The original Star Trek series was an unspooling yarn of multicultural adventurism that celebrated the discovery of new species and new ways of life. These discoveries sometimes left human beings in the unflattering light of savage cowboys always ready to reach for the phaser when a simple “how do you do” would have sufficed. The new Star Trek game sits squarely in that gap, sometimes an ambient and joyful process of wandering around in strange new worlds and other times a foreboding confrontation with scaly aliens who induce a knee-jerk instinct for gunfire. Sheldon Carter, Creative Director at Digital Extremes, explains the challenges in bridging that gap in videogame form.
I know the point of reference for the game is the J.J. Abrams movie. What to you best defines his vision? How is it distinct from the spirit of the original series?
The thing we’re most enamored with in his take on the universe is the relationship between Kirk and Spock. I think his film put that to the forefront exceptionally well. The way that we can build on that through gameplay, I think that’s actually turning into an inspiration for the team making the new movie. Because you have to be balanced in a game, but in movies sometimes it’s easy for one character to kind of become dominant. But in a game both of these guys have unique skills and you really have to make sure they’re balanced.
Can you characterize that relationship between Kirk and Spock? Do you see it as the traditional conflict between rationality and impulsive action?
I think there’s a place for a level of antagonism between the two of them. It’s hard because we can’t talk too much about what we’re doing with their relationship, which connects with where the new movie is going, which I can’t talk about it.
They had a kind of natural friendship in the first movie.
They have a natural friendship.
And I guess you can assume that the point of storytelling is to put natural friendships under increasing levels of stress and conflict.
Yes, you could say that.
Most conflicts in the original series came from miscommunication. They weren’t the result of pure evil aliens being purely evil. But the new enemy, the lizard-like Gorn, feel a lot like the prototypical pure evil shooter enemy, just an evil lizard without any mitigating motivation.
Think about the classic episode, “Arena” that the Gorn came from. It’s basically a mistaken conflict over a colony that the Federation has taken that the Gorn think they’re invading. Then think about what happened in the new movie. Vulcan was destroyed and now the Vulcans are colonizing a planet and here are the Gorn. So we took the level in the game about how New Vulcan is evolving and wedged that together with some of the ideas from the original episode. There’s a lot more story that you’re going to get.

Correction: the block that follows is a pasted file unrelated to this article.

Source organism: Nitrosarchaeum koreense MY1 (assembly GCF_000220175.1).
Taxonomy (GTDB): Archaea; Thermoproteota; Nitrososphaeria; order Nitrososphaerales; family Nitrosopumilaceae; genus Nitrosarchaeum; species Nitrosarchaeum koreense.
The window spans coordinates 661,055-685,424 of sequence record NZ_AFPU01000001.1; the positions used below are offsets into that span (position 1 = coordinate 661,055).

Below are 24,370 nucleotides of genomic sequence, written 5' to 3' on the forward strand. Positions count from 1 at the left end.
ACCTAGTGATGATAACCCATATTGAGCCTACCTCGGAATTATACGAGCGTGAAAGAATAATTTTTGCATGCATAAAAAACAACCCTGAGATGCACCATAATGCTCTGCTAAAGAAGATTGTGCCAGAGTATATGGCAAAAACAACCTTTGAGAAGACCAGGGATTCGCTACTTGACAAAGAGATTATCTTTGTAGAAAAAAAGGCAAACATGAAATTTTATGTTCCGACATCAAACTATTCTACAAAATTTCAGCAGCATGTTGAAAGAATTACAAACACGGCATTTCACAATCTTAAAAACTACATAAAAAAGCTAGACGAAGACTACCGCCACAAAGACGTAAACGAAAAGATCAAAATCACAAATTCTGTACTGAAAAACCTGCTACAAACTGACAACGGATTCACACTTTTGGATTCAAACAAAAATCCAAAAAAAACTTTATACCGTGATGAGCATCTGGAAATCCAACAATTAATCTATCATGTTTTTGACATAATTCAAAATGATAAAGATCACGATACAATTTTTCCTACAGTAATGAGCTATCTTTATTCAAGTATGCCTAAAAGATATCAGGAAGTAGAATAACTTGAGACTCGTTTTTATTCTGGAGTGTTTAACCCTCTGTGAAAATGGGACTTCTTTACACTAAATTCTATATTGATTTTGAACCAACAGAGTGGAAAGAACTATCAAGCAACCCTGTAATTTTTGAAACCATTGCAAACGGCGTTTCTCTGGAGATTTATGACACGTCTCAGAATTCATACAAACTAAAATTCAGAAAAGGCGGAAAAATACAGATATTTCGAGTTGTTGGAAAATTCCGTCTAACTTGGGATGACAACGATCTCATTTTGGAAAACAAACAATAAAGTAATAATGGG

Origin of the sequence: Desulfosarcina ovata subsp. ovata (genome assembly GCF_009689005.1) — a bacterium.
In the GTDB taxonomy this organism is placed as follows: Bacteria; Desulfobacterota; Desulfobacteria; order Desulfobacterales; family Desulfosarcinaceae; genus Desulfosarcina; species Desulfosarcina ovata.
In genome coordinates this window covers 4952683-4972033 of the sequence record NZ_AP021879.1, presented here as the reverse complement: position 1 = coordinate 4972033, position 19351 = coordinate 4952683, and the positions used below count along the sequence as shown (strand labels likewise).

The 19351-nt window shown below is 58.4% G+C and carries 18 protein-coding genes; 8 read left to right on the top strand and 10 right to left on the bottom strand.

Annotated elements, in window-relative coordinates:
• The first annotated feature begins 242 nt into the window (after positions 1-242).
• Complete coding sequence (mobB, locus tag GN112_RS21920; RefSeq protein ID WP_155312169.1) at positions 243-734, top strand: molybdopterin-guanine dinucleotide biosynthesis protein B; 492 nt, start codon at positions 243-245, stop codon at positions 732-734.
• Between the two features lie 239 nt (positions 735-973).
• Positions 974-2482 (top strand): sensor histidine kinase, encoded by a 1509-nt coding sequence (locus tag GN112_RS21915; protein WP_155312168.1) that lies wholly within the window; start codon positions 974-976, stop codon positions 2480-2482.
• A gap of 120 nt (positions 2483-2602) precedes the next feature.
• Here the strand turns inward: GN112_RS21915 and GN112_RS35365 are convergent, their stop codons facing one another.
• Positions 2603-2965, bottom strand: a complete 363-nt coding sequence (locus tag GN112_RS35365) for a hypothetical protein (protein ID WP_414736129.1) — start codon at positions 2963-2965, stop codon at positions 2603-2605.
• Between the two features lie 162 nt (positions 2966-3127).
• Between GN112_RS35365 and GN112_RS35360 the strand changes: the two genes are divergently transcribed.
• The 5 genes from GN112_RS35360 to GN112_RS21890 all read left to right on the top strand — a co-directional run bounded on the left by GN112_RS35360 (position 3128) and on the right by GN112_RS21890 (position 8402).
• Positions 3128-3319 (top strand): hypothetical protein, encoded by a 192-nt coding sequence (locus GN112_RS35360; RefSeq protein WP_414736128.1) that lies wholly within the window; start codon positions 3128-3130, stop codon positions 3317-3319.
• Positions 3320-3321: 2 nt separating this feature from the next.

We think the most interesting thing about the Gorn in that episode is that it’s basically a misunderstanding. I’m not saying that they have some super redeeming qualities, but they do have a little more depth than just a monster. The last game we did was The Darkness 2. We really tried to tell an interesting story with that. We wanted to have tragic heroes and real adult storytelling. There’s no difference for us with Star Trek.
You’re using the idea of asymmetrical co-op in the game as well, where one player will be grappling with a Gorn and the other will have to save them. How much control do players have in those moments? Is the player who’s grappling just waiting for the other player to free them or are they both still in control somehow?
They’re all pretty different scenarios so it’s not like we have some template to it. One example is a scene where Spock jumps across a platform, Kirk misses his jump and is hanging from the ledge, and Spock is struggling with the Gorn. There’s a prompt for Spock to kick the phaser to Kirk, but if he misses the prompt the scene will play out differently. So there’s definitely agency within those setups, but its more important for us to put you in situations that really feel iconic for Kirk and Spock. But we definitely want players to feel in control during all of that.
There are also a lot of non-combative actions in the game like hacking doors and scanning bodies, which seem a little more complex than just hitting a button and watching a meter fill. How did those come about?
We have this balance in the game where there are quick hacks because you have the tricorder and can access the Enterprise for help, and then you have other ones that require both players to have different waves, like the one we’re showing here that has both players trying to match a sine wave on separate panels to open a door. Obviously we focus-tested the hell out of that, but we found most people will figure out how to do that within a minute. That feels alright, that’s a nice pace changer based on what you were doing before.